£73million Wasted Annually On Employee Leave Due To Slips, Trips & Falls

Employers spend over £73million annually on employee leave due to Slips, Trips and Falls in the workplace, according to new research by Safety Services Direct.

During 2017/2018, 31% of all non-fatal workplace injuries were caused by Slips, Trips and Falls; with an estimated 172,050 cases self-reported by employees.

The Health & Safety Executive also reports that 75% of all self-reported incidents result in up to seven days of absence, meaning that employees are on leave for almost 130,000 days annually: a wasted cost to any employer.

The irony is that slip, trip and fall injuries are some of the easiest to prevent in the workplace.  There are measures that can be put into place to significantly reduce these risks such as:


  1. Keep walking surfaces clean and avoid cluttering

When walkways are clear, the risk of injury greatly reduces. With a path that is unobstructed, the chance of a person falling over an object reduces, as does the potential of a spill that could create a dangerous slipping hazard.


  1. Lighting

A workplace with effective lighting inside and outside of the building helps reduce the chances of an accident. By illuminating areas that are commonplace for trips and falls to happen, you can shine a light on hidden dangers. This will reduce any chance of an accident.


  1. Signage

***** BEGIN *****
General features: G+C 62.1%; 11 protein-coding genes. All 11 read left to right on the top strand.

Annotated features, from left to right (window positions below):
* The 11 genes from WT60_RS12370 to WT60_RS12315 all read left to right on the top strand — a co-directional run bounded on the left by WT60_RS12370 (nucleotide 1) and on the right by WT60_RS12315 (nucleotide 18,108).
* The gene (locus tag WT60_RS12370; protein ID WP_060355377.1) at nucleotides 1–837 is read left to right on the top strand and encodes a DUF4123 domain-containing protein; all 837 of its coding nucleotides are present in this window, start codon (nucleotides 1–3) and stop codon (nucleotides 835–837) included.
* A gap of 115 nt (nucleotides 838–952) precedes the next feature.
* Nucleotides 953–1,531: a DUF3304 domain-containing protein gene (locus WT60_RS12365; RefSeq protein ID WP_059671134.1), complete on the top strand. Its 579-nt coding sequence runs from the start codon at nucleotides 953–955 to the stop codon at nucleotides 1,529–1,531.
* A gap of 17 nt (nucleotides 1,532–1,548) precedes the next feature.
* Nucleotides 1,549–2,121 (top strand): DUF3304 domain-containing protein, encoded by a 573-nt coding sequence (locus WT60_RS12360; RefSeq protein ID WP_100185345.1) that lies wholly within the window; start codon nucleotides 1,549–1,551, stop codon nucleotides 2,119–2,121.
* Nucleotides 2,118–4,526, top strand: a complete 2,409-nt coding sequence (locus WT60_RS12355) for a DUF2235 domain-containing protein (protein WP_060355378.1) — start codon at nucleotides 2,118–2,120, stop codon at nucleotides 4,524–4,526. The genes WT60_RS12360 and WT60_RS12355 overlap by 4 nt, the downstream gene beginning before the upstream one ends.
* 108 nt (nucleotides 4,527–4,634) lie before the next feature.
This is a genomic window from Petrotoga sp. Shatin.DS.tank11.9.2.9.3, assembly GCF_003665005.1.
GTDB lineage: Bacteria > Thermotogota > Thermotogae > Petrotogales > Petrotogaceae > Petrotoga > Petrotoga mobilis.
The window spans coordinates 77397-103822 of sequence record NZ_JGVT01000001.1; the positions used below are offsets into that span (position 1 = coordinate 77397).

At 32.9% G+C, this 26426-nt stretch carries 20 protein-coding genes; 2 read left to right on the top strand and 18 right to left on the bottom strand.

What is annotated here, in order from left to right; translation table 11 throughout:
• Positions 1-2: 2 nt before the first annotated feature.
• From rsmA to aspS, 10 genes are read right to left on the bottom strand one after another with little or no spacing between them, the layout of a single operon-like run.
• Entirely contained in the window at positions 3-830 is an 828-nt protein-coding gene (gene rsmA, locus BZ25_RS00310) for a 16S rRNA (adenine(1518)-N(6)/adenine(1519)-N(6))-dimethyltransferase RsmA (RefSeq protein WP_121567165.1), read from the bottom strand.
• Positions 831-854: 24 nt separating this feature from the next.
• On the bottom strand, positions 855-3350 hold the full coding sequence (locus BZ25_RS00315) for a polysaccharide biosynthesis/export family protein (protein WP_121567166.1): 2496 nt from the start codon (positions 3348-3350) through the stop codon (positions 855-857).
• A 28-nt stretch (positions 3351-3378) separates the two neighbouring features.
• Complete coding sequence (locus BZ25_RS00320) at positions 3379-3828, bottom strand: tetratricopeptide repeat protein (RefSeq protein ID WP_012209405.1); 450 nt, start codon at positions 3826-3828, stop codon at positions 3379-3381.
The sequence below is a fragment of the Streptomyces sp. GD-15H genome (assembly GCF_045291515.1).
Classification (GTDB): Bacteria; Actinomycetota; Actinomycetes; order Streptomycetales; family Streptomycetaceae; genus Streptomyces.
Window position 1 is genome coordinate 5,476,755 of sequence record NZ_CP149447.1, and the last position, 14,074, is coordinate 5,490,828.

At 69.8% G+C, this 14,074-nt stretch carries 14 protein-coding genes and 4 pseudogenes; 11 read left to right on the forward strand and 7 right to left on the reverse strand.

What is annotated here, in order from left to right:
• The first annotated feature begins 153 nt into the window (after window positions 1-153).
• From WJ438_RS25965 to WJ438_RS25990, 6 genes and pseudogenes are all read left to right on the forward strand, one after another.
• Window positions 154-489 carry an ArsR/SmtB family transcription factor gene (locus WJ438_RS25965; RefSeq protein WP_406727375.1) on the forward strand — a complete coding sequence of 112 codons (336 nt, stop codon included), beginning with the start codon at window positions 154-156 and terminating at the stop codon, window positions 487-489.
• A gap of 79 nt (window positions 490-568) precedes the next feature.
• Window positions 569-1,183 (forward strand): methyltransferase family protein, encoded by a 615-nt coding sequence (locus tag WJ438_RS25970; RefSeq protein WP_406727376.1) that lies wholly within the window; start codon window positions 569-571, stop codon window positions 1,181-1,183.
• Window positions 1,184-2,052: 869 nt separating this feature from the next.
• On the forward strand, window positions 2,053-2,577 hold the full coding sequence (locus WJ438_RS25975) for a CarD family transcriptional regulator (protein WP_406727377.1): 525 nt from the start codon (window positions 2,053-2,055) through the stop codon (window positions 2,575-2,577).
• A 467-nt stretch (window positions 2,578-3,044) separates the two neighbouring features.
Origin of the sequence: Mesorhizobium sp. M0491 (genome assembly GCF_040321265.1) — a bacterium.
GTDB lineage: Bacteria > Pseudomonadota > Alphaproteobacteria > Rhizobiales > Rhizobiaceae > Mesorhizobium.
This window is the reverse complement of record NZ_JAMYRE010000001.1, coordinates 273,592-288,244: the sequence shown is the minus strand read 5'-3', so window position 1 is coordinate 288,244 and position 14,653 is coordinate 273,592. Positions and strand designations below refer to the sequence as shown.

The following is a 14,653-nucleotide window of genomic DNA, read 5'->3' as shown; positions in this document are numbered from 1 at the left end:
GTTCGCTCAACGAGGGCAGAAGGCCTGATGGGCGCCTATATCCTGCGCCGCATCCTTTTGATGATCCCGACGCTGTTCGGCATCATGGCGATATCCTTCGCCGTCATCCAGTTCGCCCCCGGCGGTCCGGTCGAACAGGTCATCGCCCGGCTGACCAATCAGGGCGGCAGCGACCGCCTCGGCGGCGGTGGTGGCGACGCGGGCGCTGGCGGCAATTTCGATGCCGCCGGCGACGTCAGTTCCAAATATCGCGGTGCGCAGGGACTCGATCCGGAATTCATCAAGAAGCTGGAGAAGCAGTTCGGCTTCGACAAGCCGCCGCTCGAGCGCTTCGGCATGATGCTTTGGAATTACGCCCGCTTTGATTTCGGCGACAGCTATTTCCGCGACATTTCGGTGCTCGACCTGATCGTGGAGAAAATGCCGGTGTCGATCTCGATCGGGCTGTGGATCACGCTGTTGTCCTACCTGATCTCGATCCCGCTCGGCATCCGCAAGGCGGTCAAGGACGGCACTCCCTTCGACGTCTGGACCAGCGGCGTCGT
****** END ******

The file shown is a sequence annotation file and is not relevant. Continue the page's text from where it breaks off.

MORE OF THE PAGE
Using health and safety signs that are clear and well placed helps identify areas with potential problems. Placing a sign that indicates a step, gap or an uneven ground brings attention to hazards and increases their awareness and attentiveness. Reflective tape can also highlight issues.


  1. Stairs/Handrails

Do your stairs have handrails? Is reflective tape used to mark the top and bottom of the stairs? Are there any unsecured carpets or rugs that you have had to remove from the stairs? Stairs are one of the most common areas for falls to happen in the workplace. Additional care is required here to prevent injuries. Keep all stairwells well-lit and clear of obstacles.


  1. Footwear

Do your employees know which safety footwear is appropriate for the conditions they are working in? Make sure your workforce know clearly what attire is needed.


  1. Step Ladders

Providing accessible equipment such as ladders and step ladders helps employees reach heights safely. By ensuring options are available, this reduces the possibility of an employee being hurt by climbing on chairs or tables.


  1. Manage Wires

Wires that are out in the open can create obstacles for employees and the public which could cause injury. Cables should be put behind walls or under carpets so they remain hidden. Install all power sources, servers, internet connections in places that can be easily accessed, to avoid cables appearing along walkways.


  1. Check Condition of the Floor

Cracks and holes in the pavement on the outside should be filled in. Repairing them immediately will reduce the risk of any injury happening. When an area is waiting to be fixed, warning signs should be placed to highlight the danger.


  1. Keep Filing Cabinets and Drawers Closed

Everybody has to open a filing cabinet or a drawer during the day, but leaving them open can lead to injury. Staff should be encouraged to ensure all drawers and cabinets are closed when not used to avoid potential dangers.


  1. Clean Up Spills Immediately

If a spill happens in a workplace, it should be cleaned up immediately. If certain liquids penetrate the surface, it can actually cause a surface to be more slippery than before after it has been cleaned up. When a spill takes place, warning signs should be placed around the hazard immediately, and whilst the clean-up of the wet floor takes place. If a floor is known to be slippery anyway, this needs to be highlighted with an appropriate sign.